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CANNES – Lars von Trier has muzzled himself after Danish police questioned him Wednesday in connection with controversial statements he made at the Cannes Film Festival in May. Police in North Zealand, the region of Denmark where Von Trier lives, questioned him in connection with charges made by French authorities this August. The French are investigating whether von Trier’s statements in Cannes, in which he said he sympathized “a bit” with Hitler and joked about being a Nazi, constitute a violation of French law which proscribes the justification of war crimes. France, like many European countries, has laws forbidding hate speech.
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After the police questioning, von Trier issued a statement in which he said he would no longer make public statements or give interviews.
“Due to these serious accusations I have realized that I do not possess the skills to express myself unequivocally and I have therefore decided from this day forth to refrain from all public statements and interviews,” von Trier said.
Von Trier’s self-imposed gag order is the latest twist in a story that started off odd and has become increasingly bizarre. After his shocking statements in Cannes, made during a press conference for his new film, Melancholia, the director was banned from the festival. He had apologized for his comments but took back the apology after the ban.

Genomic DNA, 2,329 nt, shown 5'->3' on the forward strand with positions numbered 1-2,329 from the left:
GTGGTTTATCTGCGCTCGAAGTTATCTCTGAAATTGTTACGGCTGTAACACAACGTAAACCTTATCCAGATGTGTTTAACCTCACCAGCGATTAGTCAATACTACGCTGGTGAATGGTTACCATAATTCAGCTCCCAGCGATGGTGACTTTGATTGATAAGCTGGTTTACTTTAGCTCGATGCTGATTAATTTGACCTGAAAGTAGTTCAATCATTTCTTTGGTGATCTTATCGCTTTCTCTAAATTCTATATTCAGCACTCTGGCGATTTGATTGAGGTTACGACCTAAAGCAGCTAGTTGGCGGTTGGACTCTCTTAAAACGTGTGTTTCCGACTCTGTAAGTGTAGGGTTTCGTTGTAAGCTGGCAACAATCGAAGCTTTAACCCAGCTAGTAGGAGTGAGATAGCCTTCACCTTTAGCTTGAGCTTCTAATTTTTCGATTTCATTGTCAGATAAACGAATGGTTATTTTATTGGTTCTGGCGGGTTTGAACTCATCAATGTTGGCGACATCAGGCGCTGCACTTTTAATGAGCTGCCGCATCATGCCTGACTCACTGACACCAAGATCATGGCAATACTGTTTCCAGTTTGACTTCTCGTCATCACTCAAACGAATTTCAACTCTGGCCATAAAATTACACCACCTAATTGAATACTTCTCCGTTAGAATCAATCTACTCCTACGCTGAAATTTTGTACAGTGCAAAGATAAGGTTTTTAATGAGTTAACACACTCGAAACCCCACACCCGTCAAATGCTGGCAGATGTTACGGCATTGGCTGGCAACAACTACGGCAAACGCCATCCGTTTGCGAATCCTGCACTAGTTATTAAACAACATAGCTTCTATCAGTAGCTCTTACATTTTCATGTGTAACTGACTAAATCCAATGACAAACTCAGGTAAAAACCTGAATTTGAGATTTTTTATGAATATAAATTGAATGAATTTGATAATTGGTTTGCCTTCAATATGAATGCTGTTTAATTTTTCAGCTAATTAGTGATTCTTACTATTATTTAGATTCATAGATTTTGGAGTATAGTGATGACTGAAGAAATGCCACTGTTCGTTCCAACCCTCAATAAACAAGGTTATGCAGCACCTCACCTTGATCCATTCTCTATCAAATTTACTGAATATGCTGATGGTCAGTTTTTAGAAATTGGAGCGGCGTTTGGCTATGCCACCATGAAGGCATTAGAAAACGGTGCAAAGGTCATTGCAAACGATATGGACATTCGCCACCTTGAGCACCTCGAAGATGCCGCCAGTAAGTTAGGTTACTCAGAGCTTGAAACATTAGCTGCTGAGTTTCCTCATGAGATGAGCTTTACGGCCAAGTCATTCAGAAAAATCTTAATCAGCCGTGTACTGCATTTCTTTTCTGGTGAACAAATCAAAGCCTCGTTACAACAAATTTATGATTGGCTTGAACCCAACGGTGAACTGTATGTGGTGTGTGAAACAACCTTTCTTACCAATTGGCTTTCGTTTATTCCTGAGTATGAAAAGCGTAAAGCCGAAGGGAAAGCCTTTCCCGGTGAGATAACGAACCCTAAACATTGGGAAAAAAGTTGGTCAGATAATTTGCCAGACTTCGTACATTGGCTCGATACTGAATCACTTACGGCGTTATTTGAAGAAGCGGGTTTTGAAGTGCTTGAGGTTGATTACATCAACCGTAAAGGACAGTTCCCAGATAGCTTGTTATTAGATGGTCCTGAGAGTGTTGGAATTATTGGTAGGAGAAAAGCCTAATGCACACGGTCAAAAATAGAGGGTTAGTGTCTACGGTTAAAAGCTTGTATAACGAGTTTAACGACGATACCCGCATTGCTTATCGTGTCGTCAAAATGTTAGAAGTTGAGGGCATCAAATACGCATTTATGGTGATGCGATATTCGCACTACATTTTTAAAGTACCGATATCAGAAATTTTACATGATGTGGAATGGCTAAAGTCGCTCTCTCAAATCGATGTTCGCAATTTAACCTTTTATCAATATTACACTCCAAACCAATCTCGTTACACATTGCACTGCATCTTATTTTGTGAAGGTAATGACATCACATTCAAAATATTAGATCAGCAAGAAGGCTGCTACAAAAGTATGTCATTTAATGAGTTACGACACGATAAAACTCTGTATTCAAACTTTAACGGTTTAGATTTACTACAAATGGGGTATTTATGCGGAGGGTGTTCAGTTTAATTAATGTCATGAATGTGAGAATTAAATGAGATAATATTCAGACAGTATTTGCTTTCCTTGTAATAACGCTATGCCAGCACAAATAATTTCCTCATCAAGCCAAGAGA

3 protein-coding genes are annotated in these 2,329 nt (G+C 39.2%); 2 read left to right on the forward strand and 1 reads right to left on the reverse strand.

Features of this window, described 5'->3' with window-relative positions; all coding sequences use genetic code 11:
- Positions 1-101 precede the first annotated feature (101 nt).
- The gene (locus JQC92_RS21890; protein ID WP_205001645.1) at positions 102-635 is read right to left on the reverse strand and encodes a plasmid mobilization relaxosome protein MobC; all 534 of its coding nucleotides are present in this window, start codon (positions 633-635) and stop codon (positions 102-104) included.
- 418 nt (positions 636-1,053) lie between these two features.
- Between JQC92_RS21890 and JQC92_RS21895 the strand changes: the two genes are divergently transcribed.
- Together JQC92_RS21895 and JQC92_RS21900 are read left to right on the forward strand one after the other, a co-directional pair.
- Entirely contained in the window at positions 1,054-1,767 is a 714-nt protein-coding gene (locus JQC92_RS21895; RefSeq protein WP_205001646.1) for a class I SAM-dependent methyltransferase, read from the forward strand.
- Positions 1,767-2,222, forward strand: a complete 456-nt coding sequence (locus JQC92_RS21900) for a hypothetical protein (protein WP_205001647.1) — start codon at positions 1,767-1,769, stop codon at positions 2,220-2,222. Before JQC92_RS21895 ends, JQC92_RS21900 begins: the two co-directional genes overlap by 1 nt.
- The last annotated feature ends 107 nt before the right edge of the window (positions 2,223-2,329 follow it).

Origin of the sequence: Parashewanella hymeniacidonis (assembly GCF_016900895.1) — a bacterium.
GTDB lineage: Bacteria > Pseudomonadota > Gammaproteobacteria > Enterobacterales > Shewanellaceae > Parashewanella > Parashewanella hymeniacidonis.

The usual reticent von Trier didn’t back down from the controversy, giving multiple interviews, including with the Hollywood Reporter. Ahead of Melancholia’s release in Germany this week, von Trier spoke to nearly every major German magazine and newspaper.
The new flare up surrounding the director is unlikely to hurt his film. In fact, it could help Melancholia’s release. The film, starring Kirsten Dunst, Charlotte Gainsbourgand Kiefer Sutherland, goes out on VOD release in the U.S. on Friday. Magnolia Pictures will then do a limited theatrical bow for the film this November.
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